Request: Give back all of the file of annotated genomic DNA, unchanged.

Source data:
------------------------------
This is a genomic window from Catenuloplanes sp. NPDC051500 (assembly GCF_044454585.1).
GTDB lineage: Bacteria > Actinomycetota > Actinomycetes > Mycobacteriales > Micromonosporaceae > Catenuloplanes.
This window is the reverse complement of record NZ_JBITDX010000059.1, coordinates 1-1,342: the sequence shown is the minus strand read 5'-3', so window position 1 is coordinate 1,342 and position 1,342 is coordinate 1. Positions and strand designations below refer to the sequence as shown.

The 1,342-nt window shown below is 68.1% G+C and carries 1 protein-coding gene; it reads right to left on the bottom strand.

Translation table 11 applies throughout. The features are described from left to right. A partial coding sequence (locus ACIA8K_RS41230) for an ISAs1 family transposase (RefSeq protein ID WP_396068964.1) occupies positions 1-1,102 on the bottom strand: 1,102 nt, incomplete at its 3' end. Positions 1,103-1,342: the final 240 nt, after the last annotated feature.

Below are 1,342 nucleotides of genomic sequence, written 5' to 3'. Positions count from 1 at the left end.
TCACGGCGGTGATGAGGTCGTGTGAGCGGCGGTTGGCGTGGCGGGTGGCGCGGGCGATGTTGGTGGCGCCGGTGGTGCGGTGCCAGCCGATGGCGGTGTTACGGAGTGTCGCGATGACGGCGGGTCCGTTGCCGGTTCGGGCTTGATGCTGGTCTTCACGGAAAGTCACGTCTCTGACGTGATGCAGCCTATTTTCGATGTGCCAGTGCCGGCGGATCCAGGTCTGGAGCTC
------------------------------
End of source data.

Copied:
This is a genomic window from Catenuloplanes sp. NPDC051500 (assembly GCF_044454585.1).
GTDB lineage: Bacteria > Actinomycetota > Actinomycetes > Mycobacteriales > Micromonosporaceae > Catenuloplanes.
This window is the reverse complement of record NZ_JBITDX010000059.1, coordinates 1-1,342: the sequence shown is the minus strand read 5'-3', so window position 1 is coordinate 1,342 and position 1,342 is coordinate 1. Positions and strand designations below refer to the sequence as shown.

The 1,342-nt window shown below is 68.1% G+C and carries 1 protein-coding gene; it reads right to left on the bottom strand.

Translation table 11 applies throughout. The features are described from left to right. A partial coding sequence (locus ACIA8K_RS41230) for an ISAs1 family transposase (RefSeq protein ID WP_396068964.1) occupies positions 1-1,102 on the bottom strand: 1,102 nt, incomplete at its 3' end. Positions 1,103-1,342: the final 240 nt, after the last annotated feature.

Below are 1,342 nucleotides of genomic sequence, written 5' to 3'. Positions count from 1 at the left end.
TCACGGCGGTGATGAGGTCGTGTGAGCGGCGGTTGGCGTGGCGGGTGGCGCGGGCGATGTTGGTGGCGCCGGTGGTGCGGTGCCAGCCGATGGCGGTGTTACGGAGTGTCGCGATGACGGCGGGTCCGTTGCCGGTTCGGGCTTGATGCTGGTCTTCACGGAAAGTCACGTCTCTGACGTGATGCAGCCTATTTTCGATGTGCCAGTGCCGGCGGATCCAGGTCTGGAGCTC